TABLE OF CONTENTS
2.0 Mass pigmentation
220.127.116.11 Features of a pigment
18.104.22.168 Aplication of pigments.
3.2 Mass pigmentation application characteristics.
3.0 Textile spin finishers and finishes
4.4 Classification of finishes
4.5 Pre-treatment processes
4.6 Important finishes
This is a research assignment on mass pigmentation, being a part of Textile raw materials MIT 221.
2.0 MASS PIGMENTATION
Mass pigmentation is the incorporation of the pigment in a molten polymer mass during processing into a compound or molten batch or when ...view middle of the document...
2 MASS PIGMENTATION APPLICATION CHARACTERISTICS
The term mass pigmentation encompasses al the processes by which metal flakes are combed with polymer to ultimately form a finished article. Of these methods injection moulding is the most technically challenging because it has the most variables requiring control. They include;
Colour in the context of pigments generally means brilliance/brightness. It broadly corresponds to cleanliness in organic pigments. Metallic colour is influenced by the surface finish of the pifgment,its tint strength and its concentration.
The specific case of alluminium pigments, improved colour equates to increased whiteness. These properties are in turn dependant on the particle size distribution and the surface brightness of the flake.
The process of dispersion starts with a combination of metal flakes and polymer in dry state. Masterbatch preblending is used here. Masterbatch in this context covers the metal flake pigment damped or carried by any suitable organic material such as a plasticizer or a polymer.
A short period of dry tumbling erg in a double can blender should be sufficient for most commonly available alluminium pigment masterbatches. High speed powder blenders are not recommended for two reasons:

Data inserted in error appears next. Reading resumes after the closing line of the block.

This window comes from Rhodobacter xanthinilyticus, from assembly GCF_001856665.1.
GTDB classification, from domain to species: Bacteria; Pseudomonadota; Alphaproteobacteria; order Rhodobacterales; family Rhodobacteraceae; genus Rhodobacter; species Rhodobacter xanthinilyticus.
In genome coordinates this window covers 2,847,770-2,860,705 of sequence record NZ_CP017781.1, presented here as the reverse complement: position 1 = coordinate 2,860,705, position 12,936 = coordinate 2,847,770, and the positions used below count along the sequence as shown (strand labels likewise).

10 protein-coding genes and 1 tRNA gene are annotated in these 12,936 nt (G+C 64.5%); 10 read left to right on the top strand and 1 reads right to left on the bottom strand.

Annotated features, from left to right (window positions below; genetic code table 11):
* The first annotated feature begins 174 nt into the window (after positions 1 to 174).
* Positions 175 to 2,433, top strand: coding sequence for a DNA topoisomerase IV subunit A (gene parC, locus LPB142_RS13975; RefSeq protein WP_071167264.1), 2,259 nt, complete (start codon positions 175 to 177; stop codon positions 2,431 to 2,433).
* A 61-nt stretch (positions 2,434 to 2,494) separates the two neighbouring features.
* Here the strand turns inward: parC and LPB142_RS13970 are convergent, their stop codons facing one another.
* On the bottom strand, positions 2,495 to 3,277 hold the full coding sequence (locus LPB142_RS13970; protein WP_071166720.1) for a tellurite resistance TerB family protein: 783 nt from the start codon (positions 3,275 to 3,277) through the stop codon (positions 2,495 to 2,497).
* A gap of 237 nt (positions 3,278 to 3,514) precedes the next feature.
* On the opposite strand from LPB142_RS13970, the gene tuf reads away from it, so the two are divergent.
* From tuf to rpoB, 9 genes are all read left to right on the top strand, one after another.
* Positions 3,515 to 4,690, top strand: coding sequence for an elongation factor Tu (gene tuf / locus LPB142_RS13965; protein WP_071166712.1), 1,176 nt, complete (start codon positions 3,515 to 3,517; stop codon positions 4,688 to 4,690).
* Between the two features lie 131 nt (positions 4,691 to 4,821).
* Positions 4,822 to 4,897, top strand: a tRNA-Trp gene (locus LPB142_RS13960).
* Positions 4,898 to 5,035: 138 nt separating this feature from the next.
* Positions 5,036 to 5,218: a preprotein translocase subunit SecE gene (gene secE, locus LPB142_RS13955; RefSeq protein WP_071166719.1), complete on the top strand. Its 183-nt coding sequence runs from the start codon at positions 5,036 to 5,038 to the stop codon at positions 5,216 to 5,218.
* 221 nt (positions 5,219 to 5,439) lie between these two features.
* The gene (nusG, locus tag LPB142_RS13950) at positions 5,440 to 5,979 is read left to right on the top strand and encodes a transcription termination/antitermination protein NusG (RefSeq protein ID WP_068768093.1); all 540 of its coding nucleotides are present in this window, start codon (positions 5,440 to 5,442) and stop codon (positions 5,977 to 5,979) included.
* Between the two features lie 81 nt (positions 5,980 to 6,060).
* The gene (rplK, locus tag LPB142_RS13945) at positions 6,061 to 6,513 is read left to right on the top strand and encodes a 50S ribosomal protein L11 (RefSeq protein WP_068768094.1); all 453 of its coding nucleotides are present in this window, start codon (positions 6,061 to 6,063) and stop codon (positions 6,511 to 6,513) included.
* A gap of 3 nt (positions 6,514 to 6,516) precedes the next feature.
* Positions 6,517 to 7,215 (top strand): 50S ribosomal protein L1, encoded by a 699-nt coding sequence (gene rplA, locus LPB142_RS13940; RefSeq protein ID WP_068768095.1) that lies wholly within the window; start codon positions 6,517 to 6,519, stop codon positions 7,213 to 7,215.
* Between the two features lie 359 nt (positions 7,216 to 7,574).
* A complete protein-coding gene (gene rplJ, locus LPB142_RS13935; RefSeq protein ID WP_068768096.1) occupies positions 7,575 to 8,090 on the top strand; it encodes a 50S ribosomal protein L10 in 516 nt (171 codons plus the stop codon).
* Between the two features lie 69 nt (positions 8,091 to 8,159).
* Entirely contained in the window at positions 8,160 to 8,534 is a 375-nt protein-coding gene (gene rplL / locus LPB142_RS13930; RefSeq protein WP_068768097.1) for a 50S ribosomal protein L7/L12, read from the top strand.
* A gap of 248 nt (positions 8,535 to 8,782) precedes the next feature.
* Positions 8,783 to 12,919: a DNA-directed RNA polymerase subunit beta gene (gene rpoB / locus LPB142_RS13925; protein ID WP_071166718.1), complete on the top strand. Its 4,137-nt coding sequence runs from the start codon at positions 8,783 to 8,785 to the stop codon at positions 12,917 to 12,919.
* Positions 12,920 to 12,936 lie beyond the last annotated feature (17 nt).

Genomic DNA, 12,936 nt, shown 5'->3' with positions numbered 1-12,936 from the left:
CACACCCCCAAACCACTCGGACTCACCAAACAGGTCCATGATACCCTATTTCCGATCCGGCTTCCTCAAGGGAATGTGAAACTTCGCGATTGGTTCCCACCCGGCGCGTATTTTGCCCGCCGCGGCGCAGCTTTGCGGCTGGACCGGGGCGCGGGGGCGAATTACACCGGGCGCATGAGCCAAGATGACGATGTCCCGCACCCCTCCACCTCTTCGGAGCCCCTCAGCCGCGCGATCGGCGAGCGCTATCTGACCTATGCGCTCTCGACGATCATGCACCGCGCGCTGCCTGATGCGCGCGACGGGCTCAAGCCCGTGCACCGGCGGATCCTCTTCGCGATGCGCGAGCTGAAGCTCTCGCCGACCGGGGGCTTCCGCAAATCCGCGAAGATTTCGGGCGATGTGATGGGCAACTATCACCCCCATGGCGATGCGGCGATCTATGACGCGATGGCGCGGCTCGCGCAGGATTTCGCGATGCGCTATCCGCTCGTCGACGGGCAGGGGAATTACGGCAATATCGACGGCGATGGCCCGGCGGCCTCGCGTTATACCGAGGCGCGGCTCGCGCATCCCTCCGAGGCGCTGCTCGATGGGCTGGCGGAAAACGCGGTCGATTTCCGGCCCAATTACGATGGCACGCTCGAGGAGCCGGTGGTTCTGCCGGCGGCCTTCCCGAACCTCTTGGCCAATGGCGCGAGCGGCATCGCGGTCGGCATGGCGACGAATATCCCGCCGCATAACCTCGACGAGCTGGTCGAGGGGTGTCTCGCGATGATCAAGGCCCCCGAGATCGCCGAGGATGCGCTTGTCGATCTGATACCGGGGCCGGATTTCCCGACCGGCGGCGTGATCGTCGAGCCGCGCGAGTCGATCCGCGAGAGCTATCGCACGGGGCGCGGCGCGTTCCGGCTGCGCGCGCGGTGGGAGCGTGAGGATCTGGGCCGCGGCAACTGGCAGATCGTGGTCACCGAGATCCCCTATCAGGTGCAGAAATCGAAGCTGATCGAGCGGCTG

a) There is a danger that the high shear will break down the masterbatch, releasing single flakes with a consequent danger of explosion.
b) The same high shear can bend or break the flakes leading to a loss of metallic brightness.
Most metal flake pigments are very resistant to heat. The flakes themselves remain stable well above the highest polymer processing temperatures. In practice, the maximum processing temperature is often dictated by the polymer.
iii. Opacity and tint strength
Opacity or hiding power is a function of flake diameter, thickness and density of the metal. At constant thickness and density, opacity is roughly proportional to the inverse square of the diameter. The smaller the diameter or thickness, the higher the total surface area. With more surface area available to obliterate the substrate, opacity is higher.
Tint strength refers to the ability of a metal pigment to modify the colour depth of a colourant with which it is incorporated.
Thus a deep blue metallic effect will become paler if further metal flake pigment is added to the formulation.
A finer particle size flake will create a greater colour shift than the same weight of a courser flake. Increasing flake thickness i.e. reducing the aspect ratio is practiced to improve degradation resistance. It is at the expense of opacity.
Folded and bent flakes have an ambivalent effect on opacity. Folded and bent flakes have reduced effective surface area.
Alternatively if the focus becomes thinned and breaks, surface area is increased. This is however accompanied by loss of brightness due to both increased concentration of fine particles and the disruption of uniform orientation...